The Boston Pops delivered a lively, entertaining afternoon of Broadway classics including a salute to Cole Porter

Reviewed by Lesley Ann Beck

[LENOX, Mass.]—It was a glorious afternoon at Tanglewood, as the throngs of people gathered on the lawn (clustered under the spreading trees for welcome shade or soaking up the sunshine on picnic blankets) can attest. Conductor Keith Lockhart led the Boston Pops Orchestra in an entertaining and engaging program of music by American composers and songwriters with a distinct nod to Broadway, beginning with Richard Rodgers and including Irving Berlin, Jerome Kern, George Gershwin, and then, after the intermission, a vibrant salute to Cole Porter, with Broadway stars Jason Danieley and Kelli O’Hara providing spectacular vocals.

The Pops opened with the overture to the 1937 musical Babes in Arms composed by Richard Rodgers, a delightful piece that opens big and brash; includes strains of the song “Where or When,” with its haunting, tender melody; and finishes with humor (a clang of cowbell) and a sprightly passage that makes one want to tap-dance.

Introducing the second selection, Lockhart chatted about the great American tradition of the musical, and the important composers who made great contributions to the form. A selection of Irving Berlin tunes, arranged to form the “Berlin Bouquet,” included, among others, “Blue Skies,” the lovely ballad “Always,” and the always infectious toe-tapper, “Alexander’s Ragtime Band,” Berlin’s first published song.

The third piece was Jerome Kern’s “Pick Yourself Up,” in a zippy, appealing arrangement that Lockhart said had been in the music library for years; the simple song was embellished with sweeping strings, bold brass, and inventive percussion.

The next section was called “Gershwin in Love,” and included several of George Gershwin’s most tender melodies: “Love Walked In,” “Our Love Is Here to Stay,” “Someone to Watch Over Me,” and “The Man I Love.” The songs are gorgeous, and hearing them played by a full orchestra, especially an orchestra as fine as the Pops, is a treat. (Gershwin’s only opera, Porgy and Bess, will be performed at Tanglewood on August 26.)

The first half of the concert finished with a beautiful rendition of Rodgers’s Carousel waltz, an iconic piece of American musical theater, and as always, it is wonderful to hear this music with a complete orchestra, rather than the pit band that would be performing it during a production of the show.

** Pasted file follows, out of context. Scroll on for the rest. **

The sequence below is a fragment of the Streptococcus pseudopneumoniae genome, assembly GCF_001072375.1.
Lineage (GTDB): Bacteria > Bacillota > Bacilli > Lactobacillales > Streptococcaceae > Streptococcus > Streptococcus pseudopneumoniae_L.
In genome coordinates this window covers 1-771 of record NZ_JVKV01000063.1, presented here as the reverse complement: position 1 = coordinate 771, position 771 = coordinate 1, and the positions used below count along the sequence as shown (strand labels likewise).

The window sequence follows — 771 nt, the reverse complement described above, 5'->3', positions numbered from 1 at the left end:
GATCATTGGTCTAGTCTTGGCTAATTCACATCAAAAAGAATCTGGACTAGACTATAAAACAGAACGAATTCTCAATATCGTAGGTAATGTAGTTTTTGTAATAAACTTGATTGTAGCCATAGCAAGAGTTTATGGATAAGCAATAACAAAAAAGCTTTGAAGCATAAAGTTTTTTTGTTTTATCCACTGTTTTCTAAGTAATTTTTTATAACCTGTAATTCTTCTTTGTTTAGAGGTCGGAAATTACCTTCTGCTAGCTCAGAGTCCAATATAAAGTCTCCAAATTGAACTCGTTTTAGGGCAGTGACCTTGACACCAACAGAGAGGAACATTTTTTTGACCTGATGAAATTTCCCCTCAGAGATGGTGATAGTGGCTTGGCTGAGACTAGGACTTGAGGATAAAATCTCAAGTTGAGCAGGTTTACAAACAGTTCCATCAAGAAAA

After the intermission, the Pops returned with the overture to Cole Porter’s Kiss, Me Kate, before bringing out the guest vocalists, acclaimed Broadway stars Jason Danieley and Kelli O’Hara, who jumped right in with the light and amusing duet, “Friendship.” Next, O’Hara impressed with “My Heart Belongs to Daddy,” a song that showcased her soaring, silky voice, and allowed for some fun, too.

Danieley was up next with the Porter classic, “Night and Day,” and it was a powerful, moving performance; Danieley’s voice is deep, rich, and supple, and the orchestra sounded marvelous.

The arrangements of the Porter songs were wonderful, expanding and magnifying the familiar melodies, adding complexity, emotion, and expression. O’Hara and Danieley have the charm and showmanship to carry off Porter’s witty lyrics and the vocal prowess to deliver the goods.

The singers continued with a charming duet on “It’s De-lovely,” then Danieley offered “Easy to Love” (he does make it look easy), followed by O’Hara’s performance of “Always True to You In My Fashion,” from Kiss Me, Kate, which let hershow a bit of sassy attitude.

Danieley was next with another Kiss Me, Kate number, the brash “Where Is the Life That Late I Led,” O’Hara did a sexy, sultry “Let’s Do It,” and then segued into “Anything Goes,” joined by Danieley. He then assayed the ballad, “In the Still of the Night,” which was stunning, and then O’Hara delivered “So In Love,” a torchy ballad that she sang magnificently. Danieley and O’Hara finished the salute to Cole Porter with a charming duet, “You’re the Top,” including a little soft shoe. 

The encore was the Pops’ perennial audience pleaser, “Stars and Stripes Forever.” The whole program was beautifully performed and well-chosen for a sultry summer afternoon, with delightful guest vocalists, classic Broadway tunes, and a moment of old-fashioned Americana as a bang-up finish. It was terrific.

For information on upcoming concerts, visit

This entry was posted in Music. Bookmark the permalink.

Comments are closed.